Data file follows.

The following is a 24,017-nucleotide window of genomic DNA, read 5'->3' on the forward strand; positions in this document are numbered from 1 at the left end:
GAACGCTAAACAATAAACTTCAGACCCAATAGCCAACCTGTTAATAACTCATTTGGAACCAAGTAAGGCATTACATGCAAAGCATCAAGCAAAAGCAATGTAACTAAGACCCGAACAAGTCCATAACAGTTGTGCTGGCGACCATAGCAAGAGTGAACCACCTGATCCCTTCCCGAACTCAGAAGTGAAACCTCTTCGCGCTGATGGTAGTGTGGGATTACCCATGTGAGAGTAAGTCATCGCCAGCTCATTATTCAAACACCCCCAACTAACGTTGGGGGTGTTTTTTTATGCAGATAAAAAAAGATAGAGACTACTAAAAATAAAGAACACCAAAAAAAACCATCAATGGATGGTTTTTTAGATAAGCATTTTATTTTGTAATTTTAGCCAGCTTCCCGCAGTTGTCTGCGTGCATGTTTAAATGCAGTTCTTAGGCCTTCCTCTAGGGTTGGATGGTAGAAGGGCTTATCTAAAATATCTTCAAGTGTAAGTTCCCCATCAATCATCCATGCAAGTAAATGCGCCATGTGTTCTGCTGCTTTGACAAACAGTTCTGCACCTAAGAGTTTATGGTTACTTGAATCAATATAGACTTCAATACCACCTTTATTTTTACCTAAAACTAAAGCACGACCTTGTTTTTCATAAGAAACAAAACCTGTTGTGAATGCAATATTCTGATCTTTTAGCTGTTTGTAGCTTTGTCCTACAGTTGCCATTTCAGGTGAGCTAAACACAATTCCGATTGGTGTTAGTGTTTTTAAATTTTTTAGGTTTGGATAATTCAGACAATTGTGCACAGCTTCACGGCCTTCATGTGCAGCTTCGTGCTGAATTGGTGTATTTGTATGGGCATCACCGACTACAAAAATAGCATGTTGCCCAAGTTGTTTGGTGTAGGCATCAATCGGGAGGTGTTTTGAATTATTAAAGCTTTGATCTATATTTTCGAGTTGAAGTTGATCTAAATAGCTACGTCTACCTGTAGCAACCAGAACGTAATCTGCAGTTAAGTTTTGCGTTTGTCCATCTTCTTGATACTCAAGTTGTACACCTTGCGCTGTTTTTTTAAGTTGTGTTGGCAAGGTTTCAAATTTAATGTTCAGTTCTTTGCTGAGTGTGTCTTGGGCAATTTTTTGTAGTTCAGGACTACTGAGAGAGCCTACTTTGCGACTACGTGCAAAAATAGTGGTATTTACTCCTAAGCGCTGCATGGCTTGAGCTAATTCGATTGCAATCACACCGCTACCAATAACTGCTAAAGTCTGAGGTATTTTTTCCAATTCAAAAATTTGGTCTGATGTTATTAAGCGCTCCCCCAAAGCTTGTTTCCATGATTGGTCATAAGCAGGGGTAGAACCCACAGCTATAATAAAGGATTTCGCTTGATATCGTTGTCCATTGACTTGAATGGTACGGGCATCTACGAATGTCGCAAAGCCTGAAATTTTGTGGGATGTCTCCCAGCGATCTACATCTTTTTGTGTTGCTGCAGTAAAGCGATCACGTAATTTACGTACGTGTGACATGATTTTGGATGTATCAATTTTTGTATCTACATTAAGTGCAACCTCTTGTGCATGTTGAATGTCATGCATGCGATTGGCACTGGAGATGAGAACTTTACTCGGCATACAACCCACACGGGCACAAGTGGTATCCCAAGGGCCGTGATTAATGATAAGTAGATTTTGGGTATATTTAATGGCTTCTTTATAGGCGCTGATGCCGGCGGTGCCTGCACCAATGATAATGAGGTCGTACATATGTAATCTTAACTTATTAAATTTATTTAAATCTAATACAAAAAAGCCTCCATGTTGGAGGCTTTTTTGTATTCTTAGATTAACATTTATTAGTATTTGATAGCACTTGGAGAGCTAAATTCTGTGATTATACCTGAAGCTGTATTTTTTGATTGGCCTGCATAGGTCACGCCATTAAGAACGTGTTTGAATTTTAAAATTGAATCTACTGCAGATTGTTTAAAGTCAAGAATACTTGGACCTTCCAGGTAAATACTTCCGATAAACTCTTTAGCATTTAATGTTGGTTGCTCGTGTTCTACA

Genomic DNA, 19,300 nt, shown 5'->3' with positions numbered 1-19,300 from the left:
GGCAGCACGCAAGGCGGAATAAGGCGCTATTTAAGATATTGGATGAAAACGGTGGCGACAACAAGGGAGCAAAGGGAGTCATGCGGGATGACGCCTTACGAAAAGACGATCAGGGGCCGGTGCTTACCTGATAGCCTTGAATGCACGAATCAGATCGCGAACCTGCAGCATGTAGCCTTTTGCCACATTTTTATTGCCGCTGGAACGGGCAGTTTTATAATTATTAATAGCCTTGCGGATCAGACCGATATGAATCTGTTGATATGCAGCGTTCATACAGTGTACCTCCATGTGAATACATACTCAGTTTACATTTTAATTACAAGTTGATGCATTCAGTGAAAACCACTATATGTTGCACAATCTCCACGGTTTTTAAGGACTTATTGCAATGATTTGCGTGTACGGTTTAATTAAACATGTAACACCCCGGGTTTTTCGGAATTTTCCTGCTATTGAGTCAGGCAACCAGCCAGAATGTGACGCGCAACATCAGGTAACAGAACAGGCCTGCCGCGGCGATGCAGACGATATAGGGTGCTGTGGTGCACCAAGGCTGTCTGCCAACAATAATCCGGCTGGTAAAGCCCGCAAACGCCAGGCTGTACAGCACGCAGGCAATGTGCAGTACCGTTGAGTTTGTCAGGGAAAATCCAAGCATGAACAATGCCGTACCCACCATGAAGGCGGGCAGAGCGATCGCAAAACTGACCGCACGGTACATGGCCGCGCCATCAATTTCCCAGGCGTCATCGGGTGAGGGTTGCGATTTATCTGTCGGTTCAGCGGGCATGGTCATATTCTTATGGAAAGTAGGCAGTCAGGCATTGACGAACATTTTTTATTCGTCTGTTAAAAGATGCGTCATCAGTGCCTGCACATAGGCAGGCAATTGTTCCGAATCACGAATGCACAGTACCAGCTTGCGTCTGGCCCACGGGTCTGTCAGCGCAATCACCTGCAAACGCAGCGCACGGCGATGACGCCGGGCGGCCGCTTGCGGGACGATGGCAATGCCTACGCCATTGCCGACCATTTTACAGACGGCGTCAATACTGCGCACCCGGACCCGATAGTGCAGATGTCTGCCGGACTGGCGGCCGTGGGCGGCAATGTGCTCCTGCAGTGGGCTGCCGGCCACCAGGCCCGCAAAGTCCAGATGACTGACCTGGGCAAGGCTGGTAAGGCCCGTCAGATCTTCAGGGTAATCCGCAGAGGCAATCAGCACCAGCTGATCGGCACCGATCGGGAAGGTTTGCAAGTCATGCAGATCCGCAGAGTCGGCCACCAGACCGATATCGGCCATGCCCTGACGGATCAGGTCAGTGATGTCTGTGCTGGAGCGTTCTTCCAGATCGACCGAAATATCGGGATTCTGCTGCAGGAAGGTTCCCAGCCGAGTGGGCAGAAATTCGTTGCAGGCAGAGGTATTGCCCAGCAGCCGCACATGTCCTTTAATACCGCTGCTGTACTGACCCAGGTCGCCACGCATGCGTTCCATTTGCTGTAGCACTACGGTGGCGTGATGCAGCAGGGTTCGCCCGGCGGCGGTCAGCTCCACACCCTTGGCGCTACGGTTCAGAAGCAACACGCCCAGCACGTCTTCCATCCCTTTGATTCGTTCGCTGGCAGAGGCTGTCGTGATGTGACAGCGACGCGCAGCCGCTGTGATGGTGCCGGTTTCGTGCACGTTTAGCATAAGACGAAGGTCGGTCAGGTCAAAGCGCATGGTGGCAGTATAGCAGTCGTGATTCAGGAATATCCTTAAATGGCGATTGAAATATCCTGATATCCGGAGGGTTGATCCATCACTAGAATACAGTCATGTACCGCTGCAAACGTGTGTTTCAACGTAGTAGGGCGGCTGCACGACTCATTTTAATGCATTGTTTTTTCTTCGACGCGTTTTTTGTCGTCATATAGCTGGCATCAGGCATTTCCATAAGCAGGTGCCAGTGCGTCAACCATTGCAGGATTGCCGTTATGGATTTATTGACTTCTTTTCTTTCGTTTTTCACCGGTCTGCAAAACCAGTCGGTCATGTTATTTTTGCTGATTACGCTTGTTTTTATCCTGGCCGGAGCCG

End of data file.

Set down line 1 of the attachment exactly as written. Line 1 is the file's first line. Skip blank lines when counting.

The following is a 24,017-nucleotide window of genomic DNA, read 5'->3' on the forward strand; positions in this document are numbered from 1 at the left end: